Entrepreneurship Education in the US: a new strategy

by Judith Cone,
Vice President, Entrepreneurship, Ewing Marion Kauffman Foundation

Curriculum has to be made deeper, sounder, and more consistent across the board. So instead of supporting “one-off” curriculum projects at various institutions, we are now focused on piloting and replicating true world-class coursework. For instance, we will be partnering with schools to develop and disseminate an entire new learning sequence for students. To fill a key gap in the curriculum, we are looking at refining and disseminating a very promising new approach to teaching opportunity recognition. And to spread entrepreneurship across the campus, we will help propagate some of the best new curriculum developed at the Kauffman Campuses.

Faculty development is a crucial, related issue. Many schools do not have enough qualified faculty to meet the growing student demand. We are thus intensifying efforts to recruit faculty from all disciplines-be it business, the social sciences, or any other discipline-and prepare them to teach and do research in entrepreneurship.

One way we will do this is by seeding and supporting networks of like-minded faculty across the United States. There are few such mechanisms at present, and they are needed so that entrepreneurship educators can learn from one another and work together to raise the bar for all. We are also looking at novel ideas. Faculty of exceptional promise, for instance, might soon be competing for Kauffman-sponsored sabbaticals: a new kind that would give them time off to study entrepreneurship, develop a course, or lay plans for an academic journal-plus follow-up support to then implement and disseminate what they have learned and done.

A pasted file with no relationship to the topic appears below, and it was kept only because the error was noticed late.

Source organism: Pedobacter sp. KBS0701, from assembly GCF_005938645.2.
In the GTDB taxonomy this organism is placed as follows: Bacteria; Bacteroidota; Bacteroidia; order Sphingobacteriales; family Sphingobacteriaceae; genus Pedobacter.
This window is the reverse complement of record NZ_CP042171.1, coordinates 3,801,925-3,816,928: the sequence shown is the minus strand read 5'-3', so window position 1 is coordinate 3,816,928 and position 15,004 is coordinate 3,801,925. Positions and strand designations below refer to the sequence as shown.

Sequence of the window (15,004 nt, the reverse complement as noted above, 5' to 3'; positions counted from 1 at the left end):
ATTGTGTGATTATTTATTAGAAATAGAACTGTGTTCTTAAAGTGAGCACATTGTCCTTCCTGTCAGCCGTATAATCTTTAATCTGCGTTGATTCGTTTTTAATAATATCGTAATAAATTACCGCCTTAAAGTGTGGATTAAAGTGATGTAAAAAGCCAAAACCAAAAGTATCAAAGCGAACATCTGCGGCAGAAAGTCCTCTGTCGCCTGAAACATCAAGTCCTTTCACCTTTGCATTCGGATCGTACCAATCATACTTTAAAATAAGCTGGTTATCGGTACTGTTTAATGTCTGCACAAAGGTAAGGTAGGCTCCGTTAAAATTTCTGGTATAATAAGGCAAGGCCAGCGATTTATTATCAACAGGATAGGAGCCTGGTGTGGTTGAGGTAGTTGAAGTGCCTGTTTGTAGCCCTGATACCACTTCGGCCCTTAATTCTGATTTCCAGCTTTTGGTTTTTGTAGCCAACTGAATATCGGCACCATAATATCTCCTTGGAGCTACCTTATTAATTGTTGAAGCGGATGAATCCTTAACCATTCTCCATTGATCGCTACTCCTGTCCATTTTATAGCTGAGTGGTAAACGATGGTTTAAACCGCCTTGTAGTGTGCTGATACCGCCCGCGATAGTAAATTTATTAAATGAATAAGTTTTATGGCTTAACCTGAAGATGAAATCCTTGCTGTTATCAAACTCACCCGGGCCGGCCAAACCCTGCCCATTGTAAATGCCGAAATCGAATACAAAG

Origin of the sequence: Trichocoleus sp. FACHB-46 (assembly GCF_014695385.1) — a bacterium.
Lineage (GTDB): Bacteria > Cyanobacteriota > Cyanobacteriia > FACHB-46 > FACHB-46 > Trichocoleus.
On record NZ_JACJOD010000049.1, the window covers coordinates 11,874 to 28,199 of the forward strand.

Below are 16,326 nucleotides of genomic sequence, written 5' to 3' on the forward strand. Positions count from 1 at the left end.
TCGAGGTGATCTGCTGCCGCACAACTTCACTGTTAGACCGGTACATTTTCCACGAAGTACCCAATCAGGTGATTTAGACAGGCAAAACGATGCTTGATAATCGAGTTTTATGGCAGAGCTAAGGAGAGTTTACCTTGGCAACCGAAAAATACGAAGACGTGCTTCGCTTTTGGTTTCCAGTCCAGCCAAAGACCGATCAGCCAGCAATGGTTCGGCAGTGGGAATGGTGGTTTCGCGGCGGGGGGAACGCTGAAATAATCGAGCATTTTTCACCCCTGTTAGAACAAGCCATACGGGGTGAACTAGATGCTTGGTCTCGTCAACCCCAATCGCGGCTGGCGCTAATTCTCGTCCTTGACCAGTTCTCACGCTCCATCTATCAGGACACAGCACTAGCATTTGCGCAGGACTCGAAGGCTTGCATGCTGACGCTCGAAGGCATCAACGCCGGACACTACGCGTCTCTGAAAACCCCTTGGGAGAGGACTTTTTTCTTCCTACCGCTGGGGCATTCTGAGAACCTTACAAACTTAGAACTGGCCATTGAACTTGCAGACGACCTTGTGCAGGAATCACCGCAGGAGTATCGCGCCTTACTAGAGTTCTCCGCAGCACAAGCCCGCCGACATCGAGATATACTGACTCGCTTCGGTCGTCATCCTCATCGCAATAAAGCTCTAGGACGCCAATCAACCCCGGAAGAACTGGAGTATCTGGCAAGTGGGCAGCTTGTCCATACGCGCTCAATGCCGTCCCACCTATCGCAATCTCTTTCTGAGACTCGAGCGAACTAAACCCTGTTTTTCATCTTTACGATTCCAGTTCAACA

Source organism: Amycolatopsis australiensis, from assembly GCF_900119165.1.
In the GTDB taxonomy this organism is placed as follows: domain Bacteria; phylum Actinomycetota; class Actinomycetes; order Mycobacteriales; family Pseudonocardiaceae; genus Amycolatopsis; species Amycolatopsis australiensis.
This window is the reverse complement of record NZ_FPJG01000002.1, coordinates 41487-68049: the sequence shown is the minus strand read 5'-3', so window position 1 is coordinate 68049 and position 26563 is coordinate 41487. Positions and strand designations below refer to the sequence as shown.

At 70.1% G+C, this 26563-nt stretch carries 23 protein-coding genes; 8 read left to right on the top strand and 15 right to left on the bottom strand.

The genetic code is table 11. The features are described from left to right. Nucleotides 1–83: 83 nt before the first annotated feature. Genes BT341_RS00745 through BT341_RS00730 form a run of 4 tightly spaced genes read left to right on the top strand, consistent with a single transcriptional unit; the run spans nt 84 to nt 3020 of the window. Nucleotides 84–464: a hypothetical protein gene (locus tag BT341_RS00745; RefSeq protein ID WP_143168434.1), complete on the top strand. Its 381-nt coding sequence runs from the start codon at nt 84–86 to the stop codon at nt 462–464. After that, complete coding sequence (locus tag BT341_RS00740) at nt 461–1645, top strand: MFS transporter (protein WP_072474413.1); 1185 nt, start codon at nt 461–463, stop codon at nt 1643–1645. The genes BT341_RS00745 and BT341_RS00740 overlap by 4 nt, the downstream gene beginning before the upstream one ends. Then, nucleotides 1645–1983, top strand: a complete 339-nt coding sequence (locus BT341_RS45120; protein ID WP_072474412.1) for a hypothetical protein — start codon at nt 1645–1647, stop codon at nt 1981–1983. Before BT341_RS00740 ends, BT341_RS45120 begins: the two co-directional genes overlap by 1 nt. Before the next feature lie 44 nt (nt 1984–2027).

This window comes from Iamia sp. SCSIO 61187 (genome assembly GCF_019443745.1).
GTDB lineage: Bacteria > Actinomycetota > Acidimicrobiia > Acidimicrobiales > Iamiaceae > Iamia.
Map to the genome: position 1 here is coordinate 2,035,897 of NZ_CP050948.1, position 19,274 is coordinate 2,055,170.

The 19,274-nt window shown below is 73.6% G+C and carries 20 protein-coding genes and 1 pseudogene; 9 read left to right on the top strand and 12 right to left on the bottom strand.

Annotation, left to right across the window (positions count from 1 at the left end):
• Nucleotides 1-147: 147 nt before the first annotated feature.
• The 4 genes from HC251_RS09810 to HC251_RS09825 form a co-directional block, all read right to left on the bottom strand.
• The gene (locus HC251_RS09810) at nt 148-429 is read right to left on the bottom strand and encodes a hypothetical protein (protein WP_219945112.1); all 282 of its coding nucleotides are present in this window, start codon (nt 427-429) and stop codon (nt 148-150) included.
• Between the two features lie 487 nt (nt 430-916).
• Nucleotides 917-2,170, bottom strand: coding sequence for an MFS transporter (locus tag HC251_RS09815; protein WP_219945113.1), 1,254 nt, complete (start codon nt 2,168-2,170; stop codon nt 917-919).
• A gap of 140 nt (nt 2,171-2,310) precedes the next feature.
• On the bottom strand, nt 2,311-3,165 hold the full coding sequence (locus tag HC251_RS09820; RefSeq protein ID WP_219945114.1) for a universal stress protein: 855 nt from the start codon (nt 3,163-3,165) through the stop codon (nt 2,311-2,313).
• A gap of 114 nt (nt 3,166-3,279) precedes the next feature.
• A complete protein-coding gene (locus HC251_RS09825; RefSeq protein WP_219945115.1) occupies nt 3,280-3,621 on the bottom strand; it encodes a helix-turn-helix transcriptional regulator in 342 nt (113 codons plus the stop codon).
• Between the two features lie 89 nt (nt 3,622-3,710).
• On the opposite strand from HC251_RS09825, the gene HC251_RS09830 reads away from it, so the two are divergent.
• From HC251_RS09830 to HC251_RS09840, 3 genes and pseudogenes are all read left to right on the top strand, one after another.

As curriculum and faculty grow stronger, we need to assure that entrepreneurship gains full academic status in higher education. All efforts require enlisting partners and champions. Kauffman is working at this from every angle, not only among faculty, but with university presidents and chancellors. We are also working “from the outside in” with successful entrepreneurs and other champions in the private sector. Many have been very generous thus far, in matters such as creating endowed chairs and professorships in entrepreneurial studies. The key is to lift this groundswell to a new level: we have been working with others, for instance, to form a national panel on entrepreneurship education that might, among other things, take the lead on defining the curriculum for entrepreneurship in higher education.

Our ultimate goal is to see that any young person who enters college, in any field of study, has the chance for a great education in entrepreneurship. Of course not everyone will aspire to be an entrepreneur. But we believe that everyone should at least be acquainted with the role entrepreneurship plays in the economy, aware of the possibility of entrepreneurship as a choice at some point in their careers, and know how to engage with the process. The world in our time-the world these young people will go into-is never static; it is always being re-invented.

And that is precisely what entrepreneurship is about. It is a means of re-inventing the world.



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